Browsing by Subject "ENDOSOMES"

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  • Islam, Mohammad Majharul; Hlushchenko, Iryna; Pfisterer, Simon (2022)
    Low-density lipoprotein (LDL) internalization, degradation, and receptor recycling is a fundamental process underlying hypercholesterolemia, a high blood cholesterol concentration, affecting more than 40% of the western population. Membrane contact sites influence endosomal dynamics, plasma membrane lipid composition, and cellular cholesterol distribution. However, if we focus on LDL-related trafficking events we mostly discuss them in an isolated fashion, without cellular context. It is our goal to change this perspective and to highlight that all steps from LDL internalization to receptor recycling are likely associated with dynamic membrane contact sites in which endosomes engage with the endoplasmic reticulum and other organelles.
  • Roach, Tiffany G.; Lång, Heljä K. M.; Xiong, Wen; Ryhänen, Samppa J.; Capelluto, Daniel G. S. (2021)
    Lysosomal degradation of ubiquitinated transmembrane protein receptors (cargo) relies on the function of Endosomal Sorting Complex Required for Transport (ESCRT) protein complexes. The ESCRT machinery is comprised of five unique oligomeric complexes with distinct functions. Target of Myb1 (TOM1) is an ESCRT protein involved in the initial steps of endosomal cargo sorting. To exert its function, TOM1 associates with ubiquitin moieties on the cargo via its VHS and GAT domains. Several ESCRT proteins, including TOLLIP, Endofin, and Hrs, have been reported to form a complex with TOM1 at early endosomal membrane surfaces, which may potentiate the role of TOM1 in cargo sorting. More recently, it was found that TOM1 is involved in other physiological processes, including autophagy, immune responses, and neuroinflammation, which crosstalk with its endosomal cargo sorting function. Alteration of TOM1 function has emerged as a phosphoinositide-dependent survival mechanism for bacterial infections and cancer progression. Based on current knowledge of TOM1-dependent cellular processes, this review illustrates how TOM1 functions in coordination with an array of protein partners under physiological and pathological scenarios.
  • Toth, Andrea E.; Siupka, Piotr; Augustine, Thomas J. P.; Veno, Susanne T.; Thomsen, Louiza B.; Moos, Torben; Lohi, Hannes T.; Madsen, Peder; Lykke-Hartmann, Karin; Nielsen, Morten S. (2018)
    Receptor- and adsorptive-mediated transport through brain endothelial cells (BEC) of the blood-brain barrier (BBB) involves a complex array of subcellular vesicular structures, the endo-lysosomal system. It consists of several types of vesicles, such as early, recycling, and late endosomes, retromer-positive structures, and lysosomes. Since this system is important for receptor-mediated transcytosis of drugs across brain capillaries, our aim was to characterise the endo-lysosomal system in BEC with emphasis on their interactions with astrocytes. We used primary porcine BEC in monoculture and in co-culture with primary rat astrocytes. The presence of astrocytes changed the intraendothelial vesicular network and significantly impacted vesicular number, morphology, and distribution. Additionally, gene set enrichment analysis revealedthat 60 genes associated with vesicular trafficking showed altered expression in co-cultured BEC. Cytosolic proteins involved in subcellular trafficking were investigated to mark transport routes, such as RAB25 for transcytosis. Strikingly, the adaptor protein called AP1-1B, important for basolateral sorting in epithelial cells, was not expressed in BEC. Altogether, our data pin-point unique features of BEC trafficking network, essentially mapping the endo-lysosomal system of in vitro BBB models. Consequently, our findings constitute a valuable basis for planning the optimal route across the BBB when advancing drug delivery to the brain.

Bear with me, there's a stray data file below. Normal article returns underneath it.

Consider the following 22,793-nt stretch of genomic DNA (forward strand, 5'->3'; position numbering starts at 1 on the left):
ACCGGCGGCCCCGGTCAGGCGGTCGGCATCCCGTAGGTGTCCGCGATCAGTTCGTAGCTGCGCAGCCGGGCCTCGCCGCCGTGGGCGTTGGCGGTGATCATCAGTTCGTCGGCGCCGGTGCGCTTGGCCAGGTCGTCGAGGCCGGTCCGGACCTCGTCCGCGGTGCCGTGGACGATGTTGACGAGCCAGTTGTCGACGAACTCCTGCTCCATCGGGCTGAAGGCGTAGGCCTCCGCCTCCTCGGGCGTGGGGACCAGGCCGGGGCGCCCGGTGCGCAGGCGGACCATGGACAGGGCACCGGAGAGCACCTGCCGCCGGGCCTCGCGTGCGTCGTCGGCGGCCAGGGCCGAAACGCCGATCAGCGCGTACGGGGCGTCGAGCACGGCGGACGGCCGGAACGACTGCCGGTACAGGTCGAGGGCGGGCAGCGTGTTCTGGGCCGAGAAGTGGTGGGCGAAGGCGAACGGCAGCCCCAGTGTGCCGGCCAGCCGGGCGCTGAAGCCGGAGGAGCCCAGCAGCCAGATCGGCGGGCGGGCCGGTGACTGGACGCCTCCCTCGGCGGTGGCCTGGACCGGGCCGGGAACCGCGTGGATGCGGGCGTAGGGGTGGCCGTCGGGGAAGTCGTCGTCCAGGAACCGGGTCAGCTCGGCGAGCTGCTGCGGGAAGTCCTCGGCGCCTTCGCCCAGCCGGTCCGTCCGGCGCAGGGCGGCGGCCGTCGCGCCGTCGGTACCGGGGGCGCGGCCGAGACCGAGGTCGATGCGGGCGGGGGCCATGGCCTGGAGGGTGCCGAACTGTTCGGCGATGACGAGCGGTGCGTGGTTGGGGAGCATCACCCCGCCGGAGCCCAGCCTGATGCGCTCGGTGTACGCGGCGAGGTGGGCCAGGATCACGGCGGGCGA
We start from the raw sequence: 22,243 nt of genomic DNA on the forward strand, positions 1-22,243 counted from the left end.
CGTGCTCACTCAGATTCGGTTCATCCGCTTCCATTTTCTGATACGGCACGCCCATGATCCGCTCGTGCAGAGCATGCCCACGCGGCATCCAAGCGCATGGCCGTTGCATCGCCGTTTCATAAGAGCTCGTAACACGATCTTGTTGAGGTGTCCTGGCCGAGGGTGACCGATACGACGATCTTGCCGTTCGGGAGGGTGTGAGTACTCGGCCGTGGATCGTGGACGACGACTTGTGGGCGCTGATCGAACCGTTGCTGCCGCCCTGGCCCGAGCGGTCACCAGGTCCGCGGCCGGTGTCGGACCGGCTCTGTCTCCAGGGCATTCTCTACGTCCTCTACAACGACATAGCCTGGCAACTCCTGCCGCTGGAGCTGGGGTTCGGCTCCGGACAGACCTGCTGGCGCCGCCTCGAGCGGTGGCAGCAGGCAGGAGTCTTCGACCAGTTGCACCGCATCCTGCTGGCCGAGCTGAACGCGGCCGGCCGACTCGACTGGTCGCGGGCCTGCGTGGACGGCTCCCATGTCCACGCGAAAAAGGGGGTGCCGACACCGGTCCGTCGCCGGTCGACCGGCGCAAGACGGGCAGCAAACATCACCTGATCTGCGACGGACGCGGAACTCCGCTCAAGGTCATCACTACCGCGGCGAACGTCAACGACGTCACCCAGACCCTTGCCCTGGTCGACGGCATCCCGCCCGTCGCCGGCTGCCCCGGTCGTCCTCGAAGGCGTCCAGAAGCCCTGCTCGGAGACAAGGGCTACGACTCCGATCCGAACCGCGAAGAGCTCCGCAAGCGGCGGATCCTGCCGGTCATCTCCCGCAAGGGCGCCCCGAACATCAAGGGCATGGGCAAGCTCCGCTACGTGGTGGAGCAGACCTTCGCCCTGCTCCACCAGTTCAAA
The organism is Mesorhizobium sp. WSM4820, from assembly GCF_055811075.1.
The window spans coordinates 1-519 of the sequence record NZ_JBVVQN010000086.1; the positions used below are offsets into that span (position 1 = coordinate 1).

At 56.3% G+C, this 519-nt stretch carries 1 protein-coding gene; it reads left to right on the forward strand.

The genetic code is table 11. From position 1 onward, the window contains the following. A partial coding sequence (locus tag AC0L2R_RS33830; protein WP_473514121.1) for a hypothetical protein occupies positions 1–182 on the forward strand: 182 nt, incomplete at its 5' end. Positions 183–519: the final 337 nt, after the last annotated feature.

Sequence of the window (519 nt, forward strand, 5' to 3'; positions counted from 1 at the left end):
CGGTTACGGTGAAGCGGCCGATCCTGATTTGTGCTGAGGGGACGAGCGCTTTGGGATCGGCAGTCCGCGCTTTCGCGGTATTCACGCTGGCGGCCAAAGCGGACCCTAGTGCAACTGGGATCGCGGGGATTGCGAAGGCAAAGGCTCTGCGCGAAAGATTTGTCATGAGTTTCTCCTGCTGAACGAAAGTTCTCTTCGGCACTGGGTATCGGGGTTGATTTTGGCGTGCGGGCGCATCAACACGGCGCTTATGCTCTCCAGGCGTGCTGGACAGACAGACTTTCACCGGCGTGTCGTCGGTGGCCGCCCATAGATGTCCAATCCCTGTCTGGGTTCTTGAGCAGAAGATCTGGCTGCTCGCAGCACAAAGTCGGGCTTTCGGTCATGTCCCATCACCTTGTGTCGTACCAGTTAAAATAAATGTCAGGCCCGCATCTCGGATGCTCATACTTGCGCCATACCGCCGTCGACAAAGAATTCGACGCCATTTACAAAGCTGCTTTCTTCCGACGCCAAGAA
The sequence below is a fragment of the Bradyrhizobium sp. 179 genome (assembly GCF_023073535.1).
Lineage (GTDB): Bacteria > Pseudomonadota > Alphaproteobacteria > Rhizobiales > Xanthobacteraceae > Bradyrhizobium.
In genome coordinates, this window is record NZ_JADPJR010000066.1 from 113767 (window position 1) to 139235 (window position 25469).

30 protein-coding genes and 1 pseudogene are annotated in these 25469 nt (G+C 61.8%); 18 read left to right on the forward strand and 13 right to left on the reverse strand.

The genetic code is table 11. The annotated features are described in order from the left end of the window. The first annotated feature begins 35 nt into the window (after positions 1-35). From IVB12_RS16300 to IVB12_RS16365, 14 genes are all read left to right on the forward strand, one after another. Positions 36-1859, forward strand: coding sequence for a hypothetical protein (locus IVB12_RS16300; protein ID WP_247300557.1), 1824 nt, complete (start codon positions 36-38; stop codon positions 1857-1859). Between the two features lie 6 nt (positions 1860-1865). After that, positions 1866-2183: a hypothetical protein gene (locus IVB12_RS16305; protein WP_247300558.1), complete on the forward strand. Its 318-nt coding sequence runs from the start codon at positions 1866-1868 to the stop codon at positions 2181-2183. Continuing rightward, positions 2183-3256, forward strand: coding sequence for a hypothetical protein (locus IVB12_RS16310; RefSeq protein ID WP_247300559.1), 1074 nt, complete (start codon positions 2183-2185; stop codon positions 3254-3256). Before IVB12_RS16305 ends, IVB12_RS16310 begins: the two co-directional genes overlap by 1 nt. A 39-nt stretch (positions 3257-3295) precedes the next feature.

• Back, Nils; Kanerva, Kristiina; Kurutihallib, Vishwanatha; Yanik, Andrew; Ikonen, Elina; Mains, Richard E.; Eipper, Betty A. (2017)
    Peptidylglycine alpha-amidating monooxygenase (PAM) is highly expressed in neurons and endocrine cells, where it catalyzes one of the final steps in the biosynthesis of bioactive peptides. PAM is also expressed in unicellular organisms such as Chlamydomonas reinhardtii, which do not store peptides in secretory granules. As for other granule membrane proteins, PAM is retrieved from the cell surface and returned to the trans-Golgi network. This pathway involves regulated entry of PAM into multivesicular body intralumenal vesicles (ILVs). The aim of this study was defining the endocytic pathways utilized by PAM in cells that do not store secretory products in granules. Using stably transfected HEK293 cells, endocytic trafficking of PAM was compared to that of the mannose 6-phosphate (MPR) and EGF (EGFR) receptors, established markers for the endosome to trans-Golgi network and degradative pathways, respectively. As in neuroendocrine cells, PAM internalized by HEK293 cells accumulated in the trans-Golgi network. Based on surface biotinylation, >70% of the PAM on the cell surface was recovered intact after a 4 h chase and soluble, bifunctional PAM was produced. Endosomes containing PAM generally contained both EGFR and MPR and ultrastructural analysis confirmed that all three cargos accumulated in ILVs. PAM containing multivesicular bodies made frequent dynamic tubular contacts with younger and older multivesicular bodies. Frequent dynamic contacts were observed between lysosomes and PAM containing early endosomes and multivesicular bodies. The ancient ability of PAM to localize to ciliary membranes, which release bioactive ectosomes, may be related to its ability to accumulate in ILVs and exosomes. (C) 2017 Elsevier GmbH. All rights reserved.